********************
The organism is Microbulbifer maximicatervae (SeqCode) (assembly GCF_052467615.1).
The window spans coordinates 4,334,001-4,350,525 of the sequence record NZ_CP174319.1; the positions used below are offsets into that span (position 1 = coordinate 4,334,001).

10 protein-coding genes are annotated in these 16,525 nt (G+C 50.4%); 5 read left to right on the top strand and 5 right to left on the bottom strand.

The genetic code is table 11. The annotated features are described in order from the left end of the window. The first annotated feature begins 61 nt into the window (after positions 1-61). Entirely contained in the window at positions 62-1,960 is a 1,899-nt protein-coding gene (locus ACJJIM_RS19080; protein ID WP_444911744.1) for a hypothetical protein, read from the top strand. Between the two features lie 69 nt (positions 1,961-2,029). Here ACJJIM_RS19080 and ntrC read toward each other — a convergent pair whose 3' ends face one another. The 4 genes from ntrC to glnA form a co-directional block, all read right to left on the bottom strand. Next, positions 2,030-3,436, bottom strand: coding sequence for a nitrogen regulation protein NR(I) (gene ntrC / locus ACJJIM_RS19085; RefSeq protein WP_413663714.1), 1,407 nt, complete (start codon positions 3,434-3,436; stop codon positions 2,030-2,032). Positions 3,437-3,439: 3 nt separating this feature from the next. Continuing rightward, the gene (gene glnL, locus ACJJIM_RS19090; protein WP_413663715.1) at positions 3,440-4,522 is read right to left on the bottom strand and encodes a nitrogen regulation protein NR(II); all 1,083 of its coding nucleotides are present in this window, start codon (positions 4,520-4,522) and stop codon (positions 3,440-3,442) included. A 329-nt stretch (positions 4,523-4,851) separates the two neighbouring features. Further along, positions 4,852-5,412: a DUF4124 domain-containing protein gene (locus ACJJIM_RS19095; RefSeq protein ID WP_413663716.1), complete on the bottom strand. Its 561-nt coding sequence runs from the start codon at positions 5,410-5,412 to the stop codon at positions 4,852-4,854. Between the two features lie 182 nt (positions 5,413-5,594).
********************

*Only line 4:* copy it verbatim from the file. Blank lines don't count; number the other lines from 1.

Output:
The genetic code is table 11. The annotated features are described in order from the left end of the window. The first annotated feature begins 61 nt into the window (after positions 1-61). Entirely contained in the window at positions 62-1,960 is a 1,899-nt protein-coding gene (locus ACJJIM_RS19080; protein ID WP_444911744.1) for a hypothetical protein, read from the top strand. Between the two features lie 69 nt (positions 1,961-2,029). Here ACJJIM_RS19080 and ntrC read toward each other — a convergent pair whose 3' ends face one another. The 4 genes from ntrC to glnA form a co-directional block, all read right to left on the bottom strand. Next, positions 2,030-3,436, bottom strand: coding sequence for a nitrogen regulation protein NR(I) (gene ntrC / locus ACJJIM_RS19085; RefSeq protein WP_413663714.1), 1,407 nt, complete (start codon positions 3,434-3,436; stop codon positions 2,030-2,032). Positions 3,437-3,439: 3 nt separating this feature from the next. Continuing rightward, the gene (gene glnL, locus ACJJIM_RS19090; protein WP_413663715.1) at positions 3,440-4,522 is read right to left on the bottom strand and encodes a nitrogen regulation protein NR(II); all 1,083 of its coding nucleotides are present in this window, start codon (positions 4,520-4,522) and stop codon (positions 3,440-3,442) included. A 329-nt stretch (positions 4,523-4,851) separates the two neighbouring features. Further along, positions 4,852-5,412: a DUF4124 domain-containing protein gene (locus ACJJIM_RS19095; RefSeq protein ID WP_413663716.1), complete on the bottom strand. Its 561-nt coding sequence runs from the start codon at positions 5,410-5,412 to the stop codon at positions 4,852-4,854. Between the two features lie 182 nt (positions 5,413-5,594).